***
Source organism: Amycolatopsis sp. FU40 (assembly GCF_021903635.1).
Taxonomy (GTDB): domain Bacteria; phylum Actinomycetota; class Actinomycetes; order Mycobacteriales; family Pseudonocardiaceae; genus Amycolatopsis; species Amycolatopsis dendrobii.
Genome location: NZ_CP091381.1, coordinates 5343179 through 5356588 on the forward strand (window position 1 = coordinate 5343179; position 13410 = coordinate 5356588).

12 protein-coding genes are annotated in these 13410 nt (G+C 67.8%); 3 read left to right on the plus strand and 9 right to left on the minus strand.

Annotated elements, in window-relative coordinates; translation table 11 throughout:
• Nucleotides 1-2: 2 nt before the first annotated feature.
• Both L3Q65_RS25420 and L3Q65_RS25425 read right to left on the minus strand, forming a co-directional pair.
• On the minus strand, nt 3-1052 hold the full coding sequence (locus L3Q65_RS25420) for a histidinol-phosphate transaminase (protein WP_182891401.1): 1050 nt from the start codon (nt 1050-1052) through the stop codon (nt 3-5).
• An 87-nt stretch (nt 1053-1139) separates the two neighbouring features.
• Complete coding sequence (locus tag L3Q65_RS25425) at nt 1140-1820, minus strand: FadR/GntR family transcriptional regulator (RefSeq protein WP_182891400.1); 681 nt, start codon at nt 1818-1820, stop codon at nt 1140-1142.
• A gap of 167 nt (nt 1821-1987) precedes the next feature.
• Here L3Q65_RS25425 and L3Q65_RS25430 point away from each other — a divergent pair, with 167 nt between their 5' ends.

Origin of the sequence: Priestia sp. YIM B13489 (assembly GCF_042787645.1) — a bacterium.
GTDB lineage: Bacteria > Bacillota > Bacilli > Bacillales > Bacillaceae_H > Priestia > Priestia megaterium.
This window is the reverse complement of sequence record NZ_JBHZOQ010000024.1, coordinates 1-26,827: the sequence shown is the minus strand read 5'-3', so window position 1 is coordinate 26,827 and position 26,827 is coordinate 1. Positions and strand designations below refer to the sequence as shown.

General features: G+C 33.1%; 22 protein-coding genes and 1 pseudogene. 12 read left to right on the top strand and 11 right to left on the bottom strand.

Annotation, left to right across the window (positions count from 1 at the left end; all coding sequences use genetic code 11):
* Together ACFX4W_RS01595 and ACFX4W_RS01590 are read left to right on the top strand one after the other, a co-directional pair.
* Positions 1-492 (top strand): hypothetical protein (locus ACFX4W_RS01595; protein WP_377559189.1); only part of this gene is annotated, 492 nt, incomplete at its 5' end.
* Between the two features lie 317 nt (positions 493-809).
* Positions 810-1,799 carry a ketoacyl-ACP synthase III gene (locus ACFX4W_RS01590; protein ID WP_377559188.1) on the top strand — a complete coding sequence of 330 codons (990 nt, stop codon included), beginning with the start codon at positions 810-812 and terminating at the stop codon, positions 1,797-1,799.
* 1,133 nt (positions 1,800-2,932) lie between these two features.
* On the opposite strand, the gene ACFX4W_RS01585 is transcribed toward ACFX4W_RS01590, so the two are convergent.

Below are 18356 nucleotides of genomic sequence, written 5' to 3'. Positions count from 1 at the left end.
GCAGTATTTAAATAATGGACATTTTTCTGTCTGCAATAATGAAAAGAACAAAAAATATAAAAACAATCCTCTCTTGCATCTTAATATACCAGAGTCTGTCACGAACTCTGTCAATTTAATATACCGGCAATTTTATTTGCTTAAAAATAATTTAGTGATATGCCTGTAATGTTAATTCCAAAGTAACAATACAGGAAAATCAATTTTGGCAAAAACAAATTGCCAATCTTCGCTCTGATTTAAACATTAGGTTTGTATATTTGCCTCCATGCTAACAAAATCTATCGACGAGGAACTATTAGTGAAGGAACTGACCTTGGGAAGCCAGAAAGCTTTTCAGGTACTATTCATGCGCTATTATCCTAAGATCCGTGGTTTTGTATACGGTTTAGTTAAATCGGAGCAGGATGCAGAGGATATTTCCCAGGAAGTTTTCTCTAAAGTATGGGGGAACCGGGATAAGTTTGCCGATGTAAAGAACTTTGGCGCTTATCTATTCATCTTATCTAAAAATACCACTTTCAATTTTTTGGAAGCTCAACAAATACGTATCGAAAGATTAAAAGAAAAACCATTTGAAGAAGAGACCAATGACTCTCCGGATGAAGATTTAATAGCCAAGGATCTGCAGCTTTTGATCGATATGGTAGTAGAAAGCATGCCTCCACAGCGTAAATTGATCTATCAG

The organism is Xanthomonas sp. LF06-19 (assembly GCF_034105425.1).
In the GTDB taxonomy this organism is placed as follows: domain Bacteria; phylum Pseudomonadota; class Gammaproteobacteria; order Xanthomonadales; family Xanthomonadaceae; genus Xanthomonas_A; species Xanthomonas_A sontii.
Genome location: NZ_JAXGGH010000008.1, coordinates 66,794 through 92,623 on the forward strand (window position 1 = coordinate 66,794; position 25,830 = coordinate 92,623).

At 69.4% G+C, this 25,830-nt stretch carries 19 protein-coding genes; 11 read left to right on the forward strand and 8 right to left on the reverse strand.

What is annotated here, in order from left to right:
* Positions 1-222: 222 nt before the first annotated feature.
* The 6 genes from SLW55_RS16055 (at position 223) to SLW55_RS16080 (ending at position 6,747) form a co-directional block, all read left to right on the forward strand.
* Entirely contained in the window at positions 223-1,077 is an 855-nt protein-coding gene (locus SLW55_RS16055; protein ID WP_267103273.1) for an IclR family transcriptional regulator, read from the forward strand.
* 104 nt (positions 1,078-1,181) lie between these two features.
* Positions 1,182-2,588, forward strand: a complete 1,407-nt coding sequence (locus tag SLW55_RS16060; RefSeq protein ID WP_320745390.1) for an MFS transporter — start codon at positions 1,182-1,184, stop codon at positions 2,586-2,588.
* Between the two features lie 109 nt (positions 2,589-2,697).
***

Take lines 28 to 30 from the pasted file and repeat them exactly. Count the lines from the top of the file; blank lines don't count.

Genome location: NZ_JAXGGH010000008.1, coordinates 66,794 through 92,623 on the forward strand (window position 1 = coordinate 66,794; position 25,830 = coordinate 92,623).

At 69.4% G+C, this 25,830-nt stretch carries 19 protein-coding genes; 11 read left to right on the forward strand and 8 right to left on the reverse strand.

What is annotated here, in order from left to right: